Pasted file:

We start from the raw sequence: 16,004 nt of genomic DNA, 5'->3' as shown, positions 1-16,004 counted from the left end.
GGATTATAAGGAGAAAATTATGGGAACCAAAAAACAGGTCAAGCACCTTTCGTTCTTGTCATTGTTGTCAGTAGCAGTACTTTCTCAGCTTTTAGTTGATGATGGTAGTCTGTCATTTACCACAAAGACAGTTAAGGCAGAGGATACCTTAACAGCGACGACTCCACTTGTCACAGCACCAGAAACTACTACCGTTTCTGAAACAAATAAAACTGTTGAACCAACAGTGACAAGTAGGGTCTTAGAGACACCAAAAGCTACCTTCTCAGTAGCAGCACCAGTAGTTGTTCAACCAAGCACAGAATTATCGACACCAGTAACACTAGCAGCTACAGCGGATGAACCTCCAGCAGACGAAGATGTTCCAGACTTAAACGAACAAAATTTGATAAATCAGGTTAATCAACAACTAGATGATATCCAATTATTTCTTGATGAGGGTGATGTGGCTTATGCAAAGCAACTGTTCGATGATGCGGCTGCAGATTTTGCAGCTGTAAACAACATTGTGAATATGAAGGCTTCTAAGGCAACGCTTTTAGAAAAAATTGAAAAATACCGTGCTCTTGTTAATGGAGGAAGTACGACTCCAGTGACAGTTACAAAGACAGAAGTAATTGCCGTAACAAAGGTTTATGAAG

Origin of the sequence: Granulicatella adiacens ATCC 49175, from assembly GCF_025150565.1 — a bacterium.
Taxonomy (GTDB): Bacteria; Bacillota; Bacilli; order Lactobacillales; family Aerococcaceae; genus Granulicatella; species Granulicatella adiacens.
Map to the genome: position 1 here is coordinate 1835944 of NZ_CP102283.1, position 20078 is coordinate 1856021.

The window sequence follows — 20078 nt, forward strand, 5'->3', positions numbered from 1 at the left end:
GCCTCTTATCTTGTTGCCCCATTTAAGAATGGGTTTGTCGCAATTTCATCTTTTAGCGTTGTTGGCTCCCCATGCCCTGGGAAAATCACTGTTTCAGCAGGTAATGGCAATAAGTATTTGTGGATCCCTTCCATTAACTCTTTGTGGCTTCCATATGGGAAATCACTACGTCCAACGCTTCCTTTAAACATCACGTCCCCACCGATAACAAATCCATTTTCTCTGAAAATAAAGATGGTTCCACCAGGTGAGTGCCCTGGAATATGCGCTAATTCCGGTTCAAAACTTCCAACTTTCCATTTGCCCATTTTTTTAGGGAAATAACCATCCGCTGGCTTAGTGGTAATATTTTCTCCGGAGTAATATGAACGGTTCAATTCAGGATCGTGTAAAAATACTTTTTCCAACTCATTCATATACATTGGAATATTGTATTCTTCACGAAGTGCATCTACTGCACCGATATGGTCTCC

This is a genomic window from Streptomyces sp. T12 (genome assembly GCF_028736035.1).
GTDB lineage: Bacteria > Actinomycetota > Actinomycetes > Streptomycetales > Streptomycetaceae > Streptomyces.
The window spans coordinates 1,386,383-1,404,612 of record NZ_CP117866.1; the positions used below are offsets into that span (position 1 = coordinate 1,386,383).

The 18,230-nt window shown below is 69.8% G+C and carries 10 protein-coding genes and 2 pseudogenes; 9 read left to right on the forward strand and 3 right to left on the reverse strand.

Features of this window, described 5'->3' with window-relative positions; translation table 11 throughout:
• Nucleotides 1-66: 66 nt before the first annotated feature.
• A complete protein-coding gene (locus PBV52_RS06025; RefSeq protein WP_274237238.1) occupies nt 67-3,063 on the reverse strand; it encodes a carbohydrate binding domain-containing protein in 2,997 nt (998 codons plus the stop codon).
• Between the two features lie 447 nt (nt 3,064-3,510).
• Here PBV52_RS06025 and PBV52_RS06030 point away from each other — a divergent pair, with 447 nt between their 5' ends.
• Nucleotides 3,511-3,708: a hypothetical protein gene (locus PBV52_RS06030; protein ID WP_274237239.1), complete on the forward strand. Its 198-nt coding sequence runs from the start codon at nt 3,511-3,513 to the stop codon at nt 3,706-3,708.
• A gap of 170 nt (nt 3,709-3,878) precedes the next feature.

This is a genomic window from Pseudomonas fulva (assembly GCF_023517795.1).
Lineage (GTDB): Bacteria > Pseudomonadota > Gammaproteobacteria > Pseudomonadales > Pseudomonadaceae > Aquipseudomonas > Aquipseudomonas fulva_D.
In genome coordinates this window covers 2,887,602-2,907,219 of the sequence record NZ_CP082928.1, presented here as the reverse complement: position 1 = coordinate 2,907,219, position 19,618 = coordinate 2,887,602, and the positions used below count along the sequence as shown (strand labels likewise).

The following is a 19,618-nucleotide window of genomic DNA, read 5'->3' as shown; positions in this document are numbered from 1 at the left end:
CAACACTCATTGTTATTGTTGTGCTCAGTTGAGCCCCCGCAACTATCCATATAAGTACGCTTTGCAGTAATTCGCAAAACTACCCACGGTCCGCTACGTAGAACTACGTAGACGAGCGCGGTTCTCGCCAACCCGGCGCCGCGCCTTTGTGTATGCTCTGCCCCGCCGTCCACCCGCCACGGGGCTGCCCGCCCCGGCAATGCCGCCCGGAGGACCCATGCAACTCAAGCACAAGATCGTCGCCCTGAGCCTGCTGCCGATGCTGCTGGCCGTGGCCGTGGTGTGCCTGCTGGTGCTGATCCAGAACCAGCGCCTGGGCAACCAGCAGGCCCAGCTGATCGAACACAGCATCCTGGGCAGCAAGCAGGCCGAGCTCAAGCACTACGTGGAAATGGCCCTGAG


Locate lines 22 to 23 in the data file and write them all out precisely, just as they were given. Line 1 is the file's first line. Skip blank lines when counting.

The following is a 19,618-nucleotide window of genomic DNA, read 5'->3' as shown; positions in this document are numbered from 1 at the left end:
CAACACTCATTGTTATTGTTGTGCTCAGTTGAGCCCCCGCAACTATCCATATAAGTACGCTTTGCAGTAATTCGCAAAACTACCCACGGTCCGCTACGTAGAACTACGTAGACGAGCGCGGTTCTCGCCAACCCGGCGCCGCGCCTTTGTGTATGCTCTGCCCCGCCGTCCACCCGCCACGGGGCTGCCCGCCCCGGCAATGCCGCCCGGAGGACCCATGCAACTCAAGCACAAGATCGTCGCCCTGAGCCTGCTGCCGATGCTGCTGGCCGTGGCCGTGGTGTGCCTGCTGGTGCTGATCCAGAACCAGCGCCTGGGCAACCAGCAGGCCCAGCTGATCGAACACAGCATCCTGGGCAGCAAGCAGGCCGAGCTCAAGCACTACGTGGAAATGGCCCTGAG